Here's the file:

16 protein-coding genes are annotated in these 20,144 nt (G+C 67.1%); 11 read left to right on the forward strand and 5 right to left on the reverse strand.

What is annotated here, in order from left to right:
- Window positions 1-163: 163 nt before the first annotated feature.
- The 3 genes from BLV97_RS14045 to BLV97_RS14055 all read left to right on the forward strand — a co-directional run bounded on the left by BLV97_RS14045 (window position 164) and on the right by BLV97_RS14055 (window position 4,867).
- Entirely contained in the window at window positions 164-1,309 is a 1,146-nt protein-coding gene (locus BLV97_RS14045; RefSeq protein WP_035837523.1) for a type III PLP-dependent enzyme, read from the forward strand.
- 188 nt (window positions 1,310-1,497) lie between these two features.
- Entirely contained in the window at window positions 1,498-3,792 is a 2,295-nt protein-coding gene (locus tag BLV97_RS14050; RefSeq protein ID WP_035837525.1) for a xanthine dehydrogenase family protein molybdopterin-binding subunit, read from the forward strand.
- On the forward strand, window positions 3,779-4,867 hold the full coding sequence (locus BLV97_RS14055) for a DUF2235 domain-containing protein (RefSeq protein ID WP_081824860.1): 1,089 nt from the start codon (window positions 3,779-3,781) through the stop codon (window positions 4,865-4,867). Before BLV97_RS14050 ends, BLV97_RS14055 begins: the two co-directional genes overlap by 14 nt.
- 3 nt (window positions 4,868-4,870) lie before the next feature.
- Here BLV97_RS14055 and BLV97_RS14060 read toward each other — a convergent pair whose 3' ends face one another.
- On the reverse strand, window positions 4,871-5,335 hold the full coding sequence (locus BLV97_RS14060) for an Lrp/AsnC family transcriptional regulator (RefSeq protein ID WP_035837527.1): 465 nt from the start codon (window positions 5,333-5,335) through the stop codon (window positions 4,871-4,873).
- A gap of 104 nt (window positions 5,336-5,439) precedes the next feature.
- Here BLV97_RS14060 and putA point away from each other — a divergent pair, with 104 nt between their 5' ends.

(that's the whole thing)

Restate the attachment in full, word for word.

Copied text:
16 protein-coding genes are annotated in these 20,144 nt (G+C 67.1%); 11 read left to right on the forward strand and 5 right to left on the reverse strand.

What is annotated here, in order from left to right:
- Window positions 1-163: 163 nt before the first annotated feature.
- The 3 genes from BLV97_RS14045 to BLV97_RS14055 all read left to right on the forward strand — a co-directional run bounded on the left by BLV97_RS14045 (window position 164) and on the right by BLV97_RS14055 (window position 4,867).
- Entirely contained in the window at window positions 164-1,309 is a 1,146-nt protein-coding gene (locus BLV97_RS14045; RefSeq protein WP_035837523.1) for a type III PLP-dependent enzyme, read from the forward strand.
- 188 nt (window positions 1,310-1,497) lie between these two features.
- Entirely contained in the window at window positions 1,498-3,792 is a 2,295-nt protein-coding gene (locus tag BLV97_RS14050; RefSeq protein ID WP_035837525.1) for a xanthine dehydrogenase family protein molybdopterin-binding subunit, read from the forward strand.
- On the forward strand, window positions 3,779-4,867 hold the full coding sequence (locus BLV97_RS14055) for a DUF2235 domain-containing protein (RefSeq protein ID WP_081824860.1): 1,089 nt from the start codon (window positions 3,779-3,781) through the stop codon (window positions 4,865-4,867). Before BLV97_RS14050 ends, BLV97_RS14055 begins: the two co-directional genes overlap by 14 nt.
- 3 nt (window positions 4,868-4,870) lie before the next feature.
- Here BLV97_RS14055 and BLV97_RS14060 read toward each other — a convergent pair whose 3' ends face one another.
- On the reverse strand, window positions 4,871-5,335 hold the full coding sequence (locus BLV97_RS14060) for an Lrp/AsnC family transcriptional regulator (RefSeq protein ID WP_035837527.1): 465 nt from the start codon (window positions 5,333-5,335) through the stop codon (window positions 4,871-4,873).
- A gap of 104 nt (window positions 5,336-5,439) precedes the next feature.
- Here BLV97_RS14060 and putA point away from each other — a divergent pair, with 104 nt between their 5' ends.